I see Mikey has already responded to you, so I hope you have a somewhat better understanding of the situation. I’d just like to make a couple of points in addition.
 
One doesn’t have to read far into your message to see that you have, or perhaps had, the impression ours is an organization of anti-Christian atheists who hate God and religion and are busily promoting atheism. As Mikey has pointed out, that is not the case. The MRFF was formed when it became clear that there is an active attempt by by a group or sect of Christians who believe very passionately that theirs is the one and only true faith, that all other belief systems are false, and that it is their duty to spread their chosen faith to the world. One of their goals, in fact, is the make Christianity the official religion of the United States, and one of he parts of that is to make the U.S. military “Jesus’ Army.”

Just exactly what do you base your statement “One of their goals, in fact (WHAT FACTS) is to make Christianity the official religion of the US and one of  he (sic) parts of that is to make the US military “Jesus Army”.

 
Now you may or may not believe that this can be the case, but our experience demonstrates it to be so.

What experience.  Did someone tie you down and force any religion down your throat?  Give some specifics.  Claims of facts not supported are easy to make.

I personally have no problem with people having deeply felt, passionate convictions about whatever their belief system might be, but I think it’s only fair to acknowledge that others have just as much of a right to  their own.

I agree everyone has a right to their religious beliefs, or lack of belief in anything.  My experience with the Army chaplains, some really great people, is that they come from all faiths and I never had any chaplain try to pressure people to believe in one faith.  Our unit had a Catholic priest as chaplain, a great man, who never tried to “convert” anyone.  Even the WICA have their own chaplains.

 
For the people who attack us, the first line of assault is usually that we are atheists. Or communists. Or both. And then of course, because of Mikey’s name, we are Jews – often dirty, hooked-nosed, money-grubbing Jews who are Christ-killers. And of course there are variations on these ugly themes.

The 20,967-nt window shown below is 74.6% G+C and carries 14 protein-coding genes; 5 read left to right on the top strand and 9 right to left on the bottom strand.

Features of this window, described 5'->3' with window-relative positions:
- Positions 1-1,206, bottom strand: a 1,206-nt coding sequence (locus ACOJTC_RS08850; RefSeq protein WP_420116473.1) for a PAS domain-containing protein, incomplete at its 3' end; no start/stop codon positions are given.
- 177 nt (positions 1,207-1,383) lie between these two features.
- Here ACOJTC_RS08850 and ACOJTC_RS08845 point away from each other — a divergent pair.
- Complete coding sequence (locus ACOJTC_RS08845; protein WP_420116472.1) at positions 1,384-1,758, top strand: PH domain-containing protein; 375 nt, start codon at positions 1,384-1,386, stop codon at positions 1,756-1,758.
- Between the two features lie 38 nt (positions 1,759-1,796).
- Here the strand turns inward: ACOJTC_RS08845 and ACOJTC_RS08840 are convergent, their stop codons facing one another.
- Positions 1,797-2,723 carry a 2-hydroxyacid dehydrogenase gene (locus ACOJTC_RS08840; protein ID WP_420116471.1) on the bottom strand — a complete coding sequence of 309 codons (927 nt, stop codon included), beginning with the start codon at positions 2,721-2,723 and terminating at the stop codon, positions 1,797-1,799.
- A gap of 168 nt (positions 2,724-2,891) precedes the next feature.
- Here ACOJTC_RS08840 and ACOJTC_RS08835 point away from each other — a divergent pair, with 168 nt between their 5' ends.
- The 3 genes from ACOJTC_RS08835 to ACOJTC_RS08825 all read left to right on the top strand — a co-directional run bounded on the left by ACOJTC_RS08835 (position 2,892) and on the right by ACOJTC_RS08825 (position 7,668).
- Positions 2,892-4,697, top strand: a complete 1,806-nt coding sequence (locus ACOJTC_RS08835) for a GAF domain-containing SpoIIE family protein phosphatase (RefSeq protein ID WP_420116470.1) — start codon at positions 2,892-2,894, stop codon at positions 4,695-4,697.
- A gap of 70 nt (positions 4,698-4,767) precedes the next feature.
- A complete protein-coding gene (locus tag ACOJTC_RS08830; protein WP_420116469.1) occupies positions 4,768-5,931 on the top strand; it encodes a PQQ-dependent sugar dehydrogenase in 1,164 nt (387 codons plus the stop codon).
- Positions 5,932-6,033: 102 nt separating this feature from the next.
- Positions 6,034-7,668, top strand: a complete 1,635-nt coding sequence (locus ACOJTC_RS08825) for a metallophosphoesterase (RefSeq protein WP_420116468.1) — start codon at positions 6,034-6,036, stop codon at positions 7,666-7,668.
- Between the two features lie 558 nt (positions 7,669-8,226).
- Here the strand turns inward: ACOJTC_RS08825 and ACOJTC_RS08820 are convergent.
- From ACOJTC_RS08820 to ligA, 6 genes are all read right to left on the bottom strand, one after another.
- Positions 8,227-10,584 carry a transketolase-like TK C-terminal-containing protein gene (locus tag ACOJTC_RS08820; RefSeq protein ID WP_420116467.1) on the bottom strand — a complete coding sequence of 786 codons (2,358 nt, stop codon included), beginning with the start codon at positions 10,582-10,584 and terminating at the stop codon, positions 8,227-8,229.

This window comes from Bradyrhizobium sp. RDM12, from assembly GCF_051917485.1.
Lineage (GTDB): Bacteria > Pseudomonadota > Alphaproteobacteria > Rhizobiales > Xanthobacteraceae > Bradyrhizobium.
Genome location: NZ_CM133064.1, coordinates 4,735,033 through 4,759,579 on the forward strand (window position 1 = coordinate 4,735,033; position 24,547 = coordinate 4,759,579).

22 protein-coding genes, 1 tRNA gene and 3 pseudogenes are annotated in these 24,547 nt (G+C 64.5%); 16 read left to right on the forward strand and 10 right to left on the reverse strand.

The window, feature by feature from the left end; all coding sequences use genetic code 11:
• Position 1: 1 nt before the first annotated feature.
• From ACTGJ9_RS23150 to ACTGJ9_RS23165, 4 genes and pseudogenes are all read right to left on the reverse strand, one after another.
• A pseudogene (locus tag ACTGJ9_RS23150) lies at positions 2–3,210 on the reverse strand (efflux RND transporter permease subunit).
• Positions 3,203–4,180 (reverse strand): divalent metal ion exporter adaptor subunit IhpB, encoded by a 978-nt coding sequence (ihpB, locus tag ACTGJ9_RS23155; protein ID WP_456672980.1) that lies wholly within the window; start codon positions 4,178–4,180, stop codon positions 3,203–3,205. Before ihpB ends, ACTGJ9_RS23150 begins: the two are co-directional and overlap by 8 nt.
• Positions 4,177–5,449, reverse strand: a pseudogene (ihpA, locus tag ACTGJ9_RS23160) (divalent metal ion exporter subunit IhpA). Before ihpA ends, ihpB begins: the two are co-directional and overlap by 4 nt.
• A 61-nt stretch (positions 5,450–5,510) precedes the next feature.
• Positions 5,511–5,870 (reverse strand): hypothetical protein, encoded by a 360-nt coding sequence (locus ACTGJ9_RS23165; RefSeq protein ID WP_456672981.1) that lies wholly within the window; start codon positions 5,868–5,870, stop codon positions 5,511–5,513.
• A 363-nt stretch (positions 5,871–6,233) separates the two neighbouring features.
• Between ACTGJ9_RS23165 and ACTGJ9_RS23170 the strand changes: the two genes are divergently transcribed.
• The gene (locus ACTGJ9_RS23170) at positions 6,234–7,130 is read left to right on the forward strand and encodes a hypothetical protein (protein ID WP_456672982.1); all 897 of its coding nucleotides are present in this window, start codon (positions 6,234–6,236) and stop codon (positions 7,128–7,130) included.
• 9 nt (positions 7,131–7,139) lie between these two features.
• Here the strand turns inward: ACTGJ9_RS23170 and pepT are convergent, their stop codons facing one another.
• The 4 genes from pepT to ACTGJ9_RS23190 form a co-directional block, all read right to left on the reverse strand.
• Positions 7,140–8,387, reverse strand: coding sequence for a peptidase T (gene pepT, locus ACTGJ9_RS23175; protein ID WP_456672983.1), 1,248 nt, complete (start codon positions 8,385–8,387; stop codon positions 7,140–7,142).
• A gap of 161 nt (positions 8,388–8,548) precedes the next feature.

I did not assume that you organization is a group of any particular religious people, or a group of atheist.  I just found it odd that you would claim to represent all people in the military while you obviously try to tear down Christians, who by belief in their faith, feel it part of their faith to share their beliefs.  Again, share, not force anyone to do anything.  AND, hasn’t the military decided the people of the Muslim faith can wear that cloth around their heads?  Doesn’t that immediately tell you that they are Muslim?  Don’t some schools provide the special wash basin so Muslim children can perform the religious “washing of hands” before meals?  Muslims can do anything they want, it is just Christians that are selected as persecution and this has been going on for a long time.

 
Mikey, being a lawyer, chose to combat this effort by forming an organization to support an understanding of America’s laws and its Constitution, and in particular to endorse and defend the separation of church and state, which allows true freedom of religion, one of the fundamental premises of our land. That premise, the separation of church and state, is the one most attacked by the sect described above, because it makes impossible the realization of their goal.